Submission on Domestic Violence into Joint Oireachtas Committee on Justice Defence and Equality
Barnardos. (2013). Submission on Domestic Violence into Joint Oireachtas Committee on Justice Defence and Equality. https://knowledge.barnardos.ie/handle/20.500.13085/405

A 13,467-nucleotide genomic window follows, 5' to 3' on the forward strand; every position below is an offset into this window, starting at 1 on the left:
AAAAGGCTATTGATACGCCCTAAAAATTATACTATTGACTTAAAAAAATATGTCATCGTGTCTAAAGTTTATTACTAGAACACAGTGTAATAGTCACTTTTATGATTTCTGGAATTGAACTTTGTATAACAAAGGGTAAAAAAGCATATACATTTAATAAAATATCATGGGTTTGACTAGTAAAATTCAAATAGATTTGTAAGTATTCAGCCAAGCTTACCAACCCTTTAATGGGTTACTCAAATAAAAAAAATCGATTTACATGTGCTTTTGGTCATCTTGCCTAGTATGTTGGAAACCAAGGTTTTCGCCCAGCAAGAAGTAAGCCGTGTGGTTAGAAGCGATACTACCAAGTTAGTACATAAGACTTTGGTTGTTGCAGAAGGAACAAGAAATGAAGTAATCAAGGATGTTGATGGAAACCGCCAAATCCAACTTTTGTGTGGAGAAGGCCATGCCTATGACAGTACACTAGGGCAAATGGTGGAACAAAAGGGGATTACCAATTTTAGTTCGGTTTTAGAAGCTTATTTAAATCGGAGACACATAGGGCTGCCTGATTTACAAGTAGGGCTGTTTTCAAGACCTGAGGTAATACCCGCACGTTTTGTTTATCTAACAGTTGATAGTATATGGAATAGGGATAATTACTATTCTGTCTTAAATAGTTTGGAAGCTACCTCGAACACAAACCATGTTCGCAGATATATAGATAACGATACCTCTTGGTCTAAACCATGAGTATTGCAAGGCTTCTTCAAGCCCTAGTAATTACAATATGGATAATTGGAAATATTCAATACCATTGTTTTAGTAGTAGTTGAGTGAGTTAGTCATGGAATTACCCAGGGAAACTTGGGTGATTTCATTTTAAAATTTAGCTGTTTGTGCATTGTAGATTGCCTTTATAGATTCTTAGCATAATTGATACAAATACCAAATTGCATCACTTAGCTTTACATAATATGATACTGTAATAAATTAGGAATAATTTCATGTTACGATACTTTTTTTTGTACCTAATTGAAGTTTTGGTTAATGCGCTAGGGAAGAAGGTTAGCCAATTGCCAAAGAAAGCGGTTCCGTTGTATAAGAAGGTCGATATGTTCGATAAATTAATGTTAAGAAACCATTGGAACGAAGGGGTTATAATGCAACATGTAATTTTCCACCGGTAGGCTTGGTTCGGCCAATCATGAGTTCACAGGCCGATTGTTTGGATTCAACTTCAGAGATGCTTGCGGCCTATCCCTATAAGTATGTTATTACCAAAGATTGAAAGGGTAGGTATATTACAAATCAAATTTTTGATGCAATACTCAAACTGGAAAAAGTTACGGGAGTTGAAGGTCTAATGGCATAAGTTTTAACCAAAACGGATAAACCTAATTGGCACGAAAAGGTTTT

Barnardos welcomes the opportunity to feed into the discussions of the Joint Oireachtas Committee on Justice, Defence and Equality on the theme of domestic violence and sexual violence. Barnardos is pleased that the Committee is exploring this issue again. Despite some legislative developments in this area, via the Civil Law (Miscellaneous Provisions) Act 2011, further reform is required in the interests of protecting victims and children from continuous harm. 2 The link between domestic violence and child abuse is well established, where children can be the victims themselves or experience the trauma of being a witness to the abuse. For children living with domestic violence or having experienced sexual abuse, their lives are often filled with feelings of confusion, isolation and shame. Also feelings of guilt that they have caused it or could have prevented it as well as fear and dread just waiting for it to happen again. The most common impact identified by children themselves was living in fear and intimidation on a daily basis, resulting in behavioural problems and aggressiveness1 . It can impact on all aspects of their lives: developmental delays, physical scars, behavioural and emotional problems, poor school performance and impaired social and relationships development. In the majority of cases, the abuser is well known to the child and this breach of trust can often have a long term negative impact on the child. Unsurprisingly, coping with domestic violence impacts on a parent’s parenting ability, sometimes being physically unable to attend to their child’s needs or being emotionally detached to their child and this can damage the relationship between the parent and child. Also older children may end up assuming parenting duties for their younger siblings. Being exposed to domestic violence, can also feed its intergenerational nature as children learn from their parent’s actions and accept that violent behaviour, in its various forms, is the norm in all intimate relationships.